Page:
Overview of Te Tahua Whakahaumaru
Creative Arts Recovery and Employment (CARE) Fund
He toiora kei te pīwai kuinga rau
There is well-being at the water source of a hundred streamlets
Ko te pīwai te mātāpuna o te wai. Ko ngā kuinga rau, ko ngā tini manga ka rere i taua wai matua ki te whāngai i te whenua me ngā tini koiora. Kua whakaritea Te Tahua Whakahaumaru ki te pīwai, he manga anō ōna i whakaritea ai hei tautoko, hei whāngai hoki i ngā wāhanga rerekē o te rāngai toi. Ko te toiora, ko te oranga, ā, ko tētahi atu tikanga o te kupu nei, ko te toi e ora ana. Puta mai ai te toiora i te pīwai, arā, i Te Tahua Whakahaumaru.
The pīwai is the source of a waterway. The kuinga rau are the many streamlets that flow from that main watercourse sustaining the land and various forms of life. The CARE Fund has been likened to the pīwai, which has its own streams that were created to support and sustain different areas of the cultural sector. The word toiora means wellbeing, it can also be interpreted to mean living art. Wellbeing in regard to the arts is found at the pīwai, that is the CARE Fund.
Whakapā mai ki a mātou
For all queries, please contact the Manatū Taonga team at [email protected].
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- Enhance access to, and participation in, the cultural sector.
- Create employment and skill development opportunities.
There are communities in Aotearoa that are underserved in the cultural sector. This could be because they are underfunded, they experience barriers to access, or their culture and experiences are not well known across Aotearoa.
Funding for these communities is prioritised.
Ngā Kuinga Pūtea
The following funding streams are currently delivering on the CARE Fund's outcomes:
Te Ahurea me te Toiora
Culture and wellbeing
Using arts and culture as a tool to improve the wellbeing of those most in need by investing in creative spaces, and by Manatū Taonga partnering with social sector agencies to provide targeted support.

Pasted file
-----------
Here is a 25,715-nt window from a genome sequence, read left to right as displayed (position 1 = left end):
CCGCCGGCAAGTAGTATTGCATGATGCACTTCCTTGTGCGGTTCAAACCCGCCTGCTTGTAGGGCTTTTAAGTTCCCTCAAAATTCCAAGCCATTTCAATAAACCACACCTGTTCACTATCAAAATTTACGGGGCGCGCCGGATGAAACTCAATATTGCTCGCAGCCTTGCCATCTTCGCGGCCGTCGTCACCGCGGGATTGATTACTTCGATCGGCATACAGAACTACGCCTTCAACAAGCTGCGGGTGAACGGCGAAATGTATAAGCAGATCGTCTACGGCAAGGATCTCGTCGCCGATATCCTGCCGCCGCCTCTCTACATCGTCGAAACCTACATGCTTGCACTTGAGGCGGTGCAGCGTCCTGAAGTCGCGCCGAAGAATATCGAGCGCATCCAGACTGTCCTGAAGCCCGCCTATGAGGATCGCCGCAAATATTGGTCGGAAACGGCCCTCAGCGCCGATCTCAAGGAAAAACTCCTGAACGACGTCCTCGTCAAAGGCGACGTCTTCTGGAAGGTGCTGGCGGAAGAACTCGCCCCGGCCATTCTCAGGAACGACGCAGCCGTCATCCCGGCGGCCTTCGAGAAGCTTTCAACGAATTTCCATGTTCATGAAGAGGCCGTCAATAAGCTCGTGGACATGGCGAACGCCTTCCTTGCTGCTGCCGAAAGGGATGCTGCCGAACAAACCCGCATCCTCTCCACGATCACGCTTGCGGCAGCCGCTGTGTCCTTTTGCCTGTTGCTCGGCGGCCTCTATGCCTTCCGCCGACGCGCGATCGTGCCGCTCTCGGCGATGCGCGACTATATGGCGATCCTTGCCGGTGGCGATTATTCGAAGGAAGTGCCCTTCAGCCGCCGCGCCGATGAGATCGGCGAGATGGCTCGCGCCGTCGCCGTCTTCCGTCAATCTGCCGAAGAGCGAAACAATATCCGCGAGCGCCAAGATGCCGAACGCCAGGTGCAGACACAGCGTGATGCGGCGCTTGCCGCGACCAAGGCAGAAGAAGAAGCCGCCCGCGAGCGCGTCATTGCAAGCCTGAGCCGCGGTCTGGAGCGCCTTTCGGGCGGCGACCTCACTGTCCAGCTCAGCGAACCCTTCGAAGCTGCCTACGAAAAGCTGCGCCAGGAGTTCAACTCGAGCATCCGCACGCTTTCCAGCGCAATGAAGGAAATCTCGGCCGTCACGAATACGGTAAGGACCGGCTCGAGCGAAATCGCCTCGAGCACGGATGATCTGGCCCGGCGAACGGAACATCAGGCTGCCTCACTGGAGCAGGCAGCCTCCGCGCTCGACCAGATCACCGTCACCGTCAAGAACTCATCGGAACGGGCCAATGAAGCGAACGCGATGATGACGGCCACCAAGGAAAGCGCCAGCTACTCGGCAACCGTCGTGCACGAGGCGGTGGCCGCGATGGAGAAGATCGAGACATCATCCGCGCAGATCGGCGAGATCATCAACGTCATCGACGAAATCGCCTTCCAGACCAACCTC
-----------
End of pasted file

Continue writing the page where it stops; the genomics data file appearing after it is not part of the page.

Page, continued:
Ngā Puninga Toi ā-Ahurea me ngā Kaupapa
Cultural installations and events
Bringing culture and creativity to people in our communities. Funding is for installations and events that are free to experience and in easy to access spaces people regularly go or are easy to discover, such as community hubs, shopping malls, parks, beaches, marae, churches, reserves, or along a waterfront.
Ngā Kaiwhakaoho Ahurea
Funding cultural sector practitioners to collaborate with communities to tell their stories, build their creative skills and connect them with opportunities in the wider cultural sector.
Defining underserved communities
For the purposes of the CARE Fund, underserved communities include:
- Māori and Pacific cultural organisations and practitioners, and regions outside Aotearoa’s main centres that are underfunded
- people with physical and intellectual disabilities, poor mental health, in poverty, and socially isolated who experience barriers to accessing cultural content and activities.
- communities whose culture and experiences are not well known across Aotearoa, such as LGBTQI+, refugee or Asian communities.
Updated on 29th September 2021